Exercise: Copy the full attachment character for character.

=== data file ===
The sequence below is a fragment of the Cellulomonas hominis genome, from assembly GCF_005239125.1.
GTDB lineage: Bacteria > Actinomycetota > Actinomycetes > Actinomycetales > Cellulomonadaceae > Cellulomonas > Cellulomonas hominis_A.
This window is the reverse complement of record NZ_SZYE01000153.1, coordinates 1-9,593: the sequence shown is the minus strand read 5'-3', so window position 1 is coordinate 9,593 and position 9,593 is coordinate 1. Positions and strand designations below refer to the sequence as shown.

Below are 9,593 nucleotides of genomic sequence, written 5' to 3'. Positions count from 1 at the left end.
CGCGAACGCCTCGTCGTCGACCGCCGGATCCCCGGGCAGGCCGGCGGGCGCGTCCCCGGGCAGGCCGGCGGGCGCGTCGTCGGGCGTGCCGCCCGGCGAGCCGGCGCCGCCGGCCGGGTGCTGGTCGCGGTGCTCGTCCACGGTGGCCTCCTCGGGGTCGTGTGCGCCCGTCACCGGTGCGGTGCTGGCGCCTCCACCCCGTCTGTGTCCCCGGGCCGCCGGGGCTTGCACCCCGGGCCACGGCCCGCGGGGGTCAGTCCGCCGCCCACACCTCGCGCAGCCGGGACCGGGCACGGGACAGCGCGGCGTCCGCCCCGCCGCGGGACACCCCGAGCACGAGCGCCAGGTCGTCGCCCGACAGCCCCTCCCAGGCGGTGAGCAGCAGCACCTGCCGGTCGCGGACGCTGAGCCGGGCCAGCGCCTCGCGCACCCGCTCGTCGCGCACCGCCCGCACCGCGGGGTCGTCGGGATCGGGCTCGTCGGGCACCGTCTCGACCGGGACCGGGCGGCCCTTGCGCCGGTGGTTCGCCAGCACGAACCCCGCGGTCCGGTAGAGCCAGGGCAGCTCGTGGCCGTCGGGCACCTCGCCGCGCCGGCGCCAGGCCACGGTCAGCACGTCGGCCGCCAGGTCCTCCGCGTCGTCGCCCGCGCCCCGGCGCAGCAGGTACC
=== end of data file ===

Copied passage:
The sequence below is a fragment of the Cellulomonas hominis genome, from assembly GCF_005239125.1.
GTDB lineage: Bacteria > Actinomycetota > Actinomycetes > Actinomycetales > Cellulomonadaceae > Cellulomonas > Cellulomonas hominis_A.
This window is the reverse complement of record NZ_SZYE01000153.1, coordinates 1-9,593: the sequence shown is the minus strand read 5'-3', so window position 1 is coordinate 9,593 and position 9,593 is coordinate 1. Positions and strand designations below refer to the sequence as shown.

Below are 9,593 nucleotides of genomic sequence, written 5' to 3'. Positions count from 1 at the left end.
CGCGAACGCCTCGTCGTCGACCGCCGGATCCCCGGGCAGGCCGGCGGGCGCGTCCCCGGGCAGGCCGGCGGGCGCGTCGTCGGGCGTGCCGCCCGGCGAGCCGGCGCCGCCGGCCGGGTGCTGGTCGCGGTGCTCGTCCACGGTGGCCTCCTCGGGGTCGTGTGCGCCCGTCACCGGTGCGGTGCTGGCGCCTCCACCCCGTCTGTGTCCCCGGGCCGCCGGGGCTTGCACCCCGGGCCACGGCCCGCGGGGGTCAGTCCGCCGCCCACACCTCGCGCAGCCGGGACCGGGCACGGGACAGCGCGGCGTCCGCCCCGCCGCGGGACACCCCGAGCACGAGCGCCAGGTCGTCGCCCGACAGCCCCTCCCAGGCGGTGAGCAGCAGCACCTGCCGGTCGCGGACGCTGAGCCGGGCCAGCGCCTCGCGCACCCGCTCGTCGCGCACCGCCCGCACCGCGGGGTCGTCGGGATCGGGCTCGTCGGGCACCGTCTCGACCGGGACCGGGCGGCCCTTGCGCCGGTGGTTCGCCAGCACGAACCCCGCGGTCCGGTAGAGCCAGGGCAGCTCGTGGCCGTCGGGCACCTCGCCGCGCCGGCGCCAGGCCACGGTCAGCACGTCGGCCGCCAGGTCCTCCGCGTCGTCGCCCGCGCCCCGGCGCAGCAGGTACC